Hide this

Results from Google Books

Click on a thumbnail to go to Google Books.

Little Women by Louisa May Alcott

Little Women (original 1868; edition 1868)

by Louisa May Alcott

MembersReviewsPopularityAverage ratingMentions
21,72934361 (4.06)1291

Sign up for LibraryThing to find out whether you'll like this book.

No current Talk conversations about this book.

» See also 1291 mentions

English (330)  Spanish (5)  French (2)  Finnish (1)  German (1)  Italian (1)  Portuguese (Brazil) (1)  Dutch (1)  Swedish (1)  All languages (343)
Showing 1-5 of 330 (next | show all)
Now this is a book which I first read back in middle school and I do believe I reread at least twice since then. I picked up a used hardcover copy a few years back at one of my local libraries for $0.25 (it's gorgeous and I love it) but until this past week I haven't stopped to reread this delightful little tome. The story centers on the March family which consists of Marmee (Mother), Father (away at the war at the beginning), Meg (eldest), Jo, Beth, and Amy (youngest). Each of the characters has a distinct (and at times rather exaggerated) personality. From the outset, it is clear that the reader is meant to favor Jo. Her character is the most fleshed out and tangible. She is outspoken and her biggest regret is that they weren't all born as boys. They are a close knit family group that is rounded out by their housekeeper and their neighbors next door who consist of a boy Jo's age and his grandfather. The story runs from their childhood into their adulthood and covers everything from petty sibling arguments to childbirth to death. Louisa May Alcott continued the series with Little Men and Jo's Boys which are excellent reads but not as great as Little Women in my opinion. The book was adapted to film in 1995 and included such actors as Winona Ryder, Claire Danes, Kirsten Dunst, Susan Sarandon, and Christian Bale. The script stayed pretty close to the storyline of the book but I found the casting of some of the characters to be a bit off. For example, I think that the girl who played Meg would have done better as Beth and Christian Bale was not AT ALL what I pictured as Laurie. Otherwise, it was alright but if I had seen it first I don't think I would have been inspired to read the novel that it was adapted from. ( )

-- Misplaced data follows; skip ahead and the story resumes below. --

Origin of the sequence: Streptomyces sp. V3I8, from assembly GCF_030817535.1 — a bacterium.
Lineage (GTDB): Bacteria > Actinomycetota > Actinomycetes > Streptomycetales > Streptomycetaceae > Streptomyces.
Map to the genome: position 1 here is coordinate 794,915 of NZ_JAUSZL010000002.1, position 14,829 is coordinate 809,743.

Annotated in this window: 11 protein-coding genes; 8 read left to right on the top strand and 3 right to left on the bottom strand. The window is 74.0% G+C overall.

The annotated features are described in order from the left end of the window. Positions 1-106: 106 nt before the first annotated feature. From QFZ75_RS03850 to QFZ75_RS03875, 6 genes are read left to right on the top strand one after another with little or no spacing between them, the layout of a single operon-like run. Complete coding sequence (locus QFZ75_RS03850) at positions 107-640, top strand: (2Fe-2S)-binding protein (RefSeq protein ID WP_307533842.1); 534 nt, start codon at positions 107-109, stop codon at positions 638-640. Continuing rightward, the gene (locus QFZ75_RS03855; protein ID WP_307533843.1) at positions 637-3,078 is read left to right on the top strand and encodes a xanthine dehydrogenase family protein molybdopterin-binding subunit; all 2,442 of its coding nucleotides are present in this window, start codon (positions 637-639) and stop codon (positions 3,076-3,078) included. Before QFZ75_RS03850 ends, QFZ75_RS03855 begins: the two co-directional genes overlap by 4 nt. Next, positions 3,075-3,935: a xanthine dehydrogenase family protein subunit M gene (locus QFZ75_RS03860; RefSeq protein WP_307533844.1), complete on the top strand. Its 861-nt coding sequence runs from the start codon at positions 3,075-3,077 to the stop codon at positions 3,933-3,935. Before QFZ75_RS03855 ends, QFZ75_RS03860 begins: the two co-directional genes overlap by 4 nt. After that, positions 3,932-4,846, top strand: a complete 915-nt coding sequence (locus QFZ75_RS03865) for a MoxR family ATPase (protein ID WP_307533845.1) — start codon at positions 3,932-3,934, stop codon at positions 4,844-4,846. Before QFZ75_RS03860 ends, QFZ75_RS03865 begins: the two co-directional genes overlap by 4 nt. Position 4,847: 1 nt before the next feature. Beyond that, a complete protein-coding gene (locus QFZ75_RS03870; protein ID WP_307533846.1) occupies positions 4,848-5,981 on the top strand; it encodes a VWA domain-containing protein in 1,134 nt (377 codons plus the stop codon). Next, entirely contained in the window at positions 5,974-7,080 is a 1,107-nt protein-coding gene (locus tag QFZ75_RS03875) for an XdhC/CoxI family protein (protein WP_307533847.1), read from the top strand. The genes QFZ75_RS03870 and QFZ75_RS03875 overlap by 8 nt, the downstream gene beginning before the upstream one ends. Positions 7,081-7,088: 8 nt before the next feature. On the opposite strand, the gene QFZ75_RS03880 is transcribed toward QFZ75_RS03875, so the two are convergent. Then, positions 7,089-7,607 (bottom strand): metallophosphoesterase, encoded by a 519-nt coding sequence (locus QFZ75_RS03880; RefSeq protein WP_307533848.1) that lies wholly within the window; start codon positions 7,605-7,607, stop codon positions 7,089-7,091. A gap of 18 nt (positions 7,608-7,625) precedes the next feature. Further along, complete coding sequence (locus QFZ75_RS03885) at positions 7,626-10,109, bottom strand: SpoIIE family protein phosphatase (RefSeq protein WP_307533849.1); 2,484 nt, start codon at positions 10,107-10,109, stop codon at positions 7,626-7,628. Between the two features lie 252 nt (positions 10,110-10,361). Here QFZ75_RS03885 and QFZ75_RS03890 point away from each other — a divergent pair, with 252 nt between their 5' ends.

AliceaP | Sep 18, 2015 |
I made it through 150 pages of this story and just had to let go. That's what you do when you have 100s of books you want to read and you're in the middle of one that feels like your sitting down to do homework. I just couldn't relate. I love historical fiction, but apparently I don't love historical authors.
  valorrmac | Aug 19, 2015 |
Hardcover, dust jacket
  EllenBeu | Aug 10, 2015 |
It was a somewhat awkward read. It reminds me of Spyri's Heidi in its twee, sentimental tone. I also find the mock humility/thriftiness of wealthy families in older fiction rather grating. However, in between the preparing-girls-for-marriage-and-babies obsession in the book, I was pleased to see the character of Jo, who managed to have her own career and refused to marry for the sake of it. I imagine this was quite controversial in the mid-1800s. ( )
  martensgirl | Jun 23, 2015 |
I really want to say "I tried!" I really do.
Maybe I'll try again some time in the future -- like when I'm 80.

I just don't care. I'm not feeling it.

I read the first chapter ... I may have read the 2nd chapter.
I *REALLY* wanted to love this book! I really did!

Maybe it could be argued that if I hadn't read the Introduction, where the book and themes are explained in a "Literary" sense -- think "English Majors love this stuff!" -- I would have been able to enjoy the book ... But it's too late to say "Maybe" because I did read the Introduction and I really enjoyed that part of the book!

Immediately off the bat, what I didn't like about what I read of the book was the forced martyrdom the girls lived ... "Oo we have too much compared to everyone else, let's not do Christmas this year and give away our dinner and the little money we had for presents because wouldn't that be awesome!! We're so awesome!! We gave away everything and have nothing left for ourselves!"

Adrianne ( )
  Adrianne_p | May 24, 2015 |
Showing 1-5 of 330 (next | show all)
no reviews | add a review

» Add other authors (193 possible)

Author nameRoleType of authorWork?Status
Louisa May Alcottprimary authorall editionsconfirmed
AlmineTranslatorsecondary authorsome editionsconfirmed
Becker, May LambertonIntroductionsecondary authorsome editionsconfirmed
Burns, RebeccaNarratorsecondary authorsome editionsconfirmed
Cauti, CamilleIntroductionsecondary authorsome editionsconfirmed
Danziger, PaulaIntroductionsecondary authorsome editionsconfirmed
Elberts, G.W.Editorsecondary authorsome editionsconfirmed
Eyre, JustineNarratorsecondary authorsome editionsconfirmed
Hughes, ShirleyIllustratorsecondary authorsome editionsconfirmed
Jambor, LouisIllustratorsecondary authorsome editionsconfirmed
May Lamberton Beckersecondary authorsome editionsconfirmed